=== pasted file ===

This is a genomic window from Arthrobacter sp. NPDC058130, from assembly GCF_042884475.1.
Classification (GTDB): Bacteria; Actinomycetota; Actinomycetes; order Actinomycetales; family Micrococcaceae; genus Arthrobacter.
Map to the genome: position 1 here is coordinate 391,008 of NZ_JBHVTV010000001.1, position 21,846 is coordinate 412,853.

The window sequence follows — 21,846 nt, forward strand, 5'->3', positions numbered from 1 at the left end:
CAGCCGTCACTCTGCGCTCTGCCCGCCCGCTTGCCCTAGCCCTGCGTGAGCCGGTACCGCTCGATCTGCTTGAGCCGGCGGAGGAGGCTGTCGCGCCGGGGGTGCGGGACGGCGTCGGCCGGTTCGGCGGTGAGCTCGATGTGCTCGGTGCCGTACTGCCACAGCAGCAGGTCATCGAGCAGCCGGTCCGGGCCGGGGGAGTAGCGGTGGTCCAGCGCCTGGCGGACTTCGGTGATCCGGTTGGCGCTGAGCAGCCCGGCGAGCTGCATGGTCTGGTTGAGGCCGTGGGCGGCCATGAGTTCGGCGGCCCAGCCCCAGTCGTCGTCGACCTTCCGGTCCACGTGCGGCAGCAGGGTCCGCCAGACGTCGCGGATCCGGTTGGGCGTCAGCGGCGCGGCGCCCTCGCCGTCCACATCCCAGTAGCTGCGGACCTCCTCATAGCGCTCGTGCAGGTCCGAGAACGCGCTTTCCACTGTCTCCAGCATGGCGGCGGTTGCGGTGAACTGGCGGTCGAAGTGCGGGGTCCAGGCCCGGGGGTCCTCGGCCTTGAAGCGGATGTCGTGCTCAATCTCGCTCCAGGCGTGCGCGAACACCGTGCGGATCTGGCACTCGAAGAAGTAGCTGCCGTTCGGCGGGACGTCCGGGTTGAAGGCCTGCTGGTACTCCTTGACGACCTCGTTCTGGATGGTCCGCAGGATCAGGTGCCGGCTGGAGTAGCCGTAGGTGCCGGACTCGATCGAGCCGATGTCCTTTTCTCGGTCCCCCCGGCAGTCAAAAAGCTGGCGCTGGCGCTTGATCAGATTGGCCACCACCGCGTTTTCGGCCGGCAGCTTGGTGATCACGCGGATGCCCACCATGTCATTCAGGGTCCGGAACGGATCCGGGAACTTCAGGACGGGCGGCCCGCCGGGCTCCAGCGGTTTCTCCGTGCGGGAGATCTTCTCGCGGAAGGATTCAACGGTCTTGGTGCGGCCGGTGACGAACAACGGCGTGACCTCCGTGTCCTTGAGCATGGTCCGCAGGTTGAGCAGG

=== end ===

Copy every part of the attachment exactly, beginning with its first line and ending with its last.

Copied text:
This is a genomic window from Arthrobacter sp. NPDC058130, from assembly GCF_042884475.1.
Classification (GTDB): Bacteria; Actinomycetota; Actinomycetes; order Actinomycetales; family Micrococcaceae; genus Arthrobacter.
Map to the genome: position 1 here is coordinate 391,008 of NZ_JBHVTV010000001.1, position 21,846 is coordinate 412,853.

The window sequence follows — 21,846 nt, forward strand, 5'->3', positions numbered from 1 at the left end:
CAGCCGTCACTCTGCGCTCTGCCCGCCCGCTTGCCCTAGCCCTGCGTGAGCCGGTACCGCTCGATCTGCTTGAGCCGGCGGAGGAGGCTGTCGCGCCGGGGGTGCGGGACGGCGTCGGCCGGTTCGGCGGTGAGCTCGATGTGCTCGGTGCCGTACTGCCACAGCAGCAGGTCATCGAGCAGCCGGTCCGGGCCGGGGGAGTAGCGGTGGTCCAGCGCCTGGCGGACTTCGGTGATCCGGTTGGCGCTGAGCAGCCCGGCGAGCTGCATGGTCTGGTTGAGGCCGTGGGCGGCCATGAGTTCGGCGGCCCAGCCCCAGTCGTCGTCGACCTTCCGGTCCACGTGCGGCAGCAGGGTCCGCCAGACGTCGCGGATCCGGTTGGGCGTCAGCGGCGCGGCGCCCTCGCCGTCCACATCCCAGTAGCTGCGGACCTCCTCATAGCGCTCGTGCAGGTCCGAGAACGCGCTTTCCACTGTCTCCAGCATGGCGGCGGTTGCGGTGAACTGGCGGTCGAAGTGCGGGGTCCAGGCCCGGGGGTCCTCGGCCTTGAAGCGGATGTCGTGCTCAATCTCGCTCCAGGCGTGCGCGAACACCGTGCGGATCTGGCACTCGAAGAAGTAGCTGCCGTTCGGCGGGACGTCCGGGTTGAAGGCCTGCTGGTACTCCTTGACGACCTCGTTCTGGATGGTCCGCAGGATCAGGTGCCGGCTGGAGTAGCCGTAGGTGCCGGACTCGATCGAGCCGATGTCCTTTTCTCGGTCCCCCCGGCAGTCAAAAAGCTGGCGCTGGCGCTTGATCAGATTGGCCACCACCGCGTTTTCGGCCGGCAGCTTGGTGATCACGCGGATGCCCACCATGTCATTCAGGGTCCGGAACGGATCCGGGAACTTCAGGACGGGCGGCCCGCCGGGCTCCAGCGGTTTCTCCGTGCGGGAGATCTTCTCGCGGAAGGATTCAACGGTCTTGGTGCGGCCGGTGACGAACAACGGCGTGACCTCCGTGTCCTTGAGCATGGTCCGCAGGTTGAGCAGG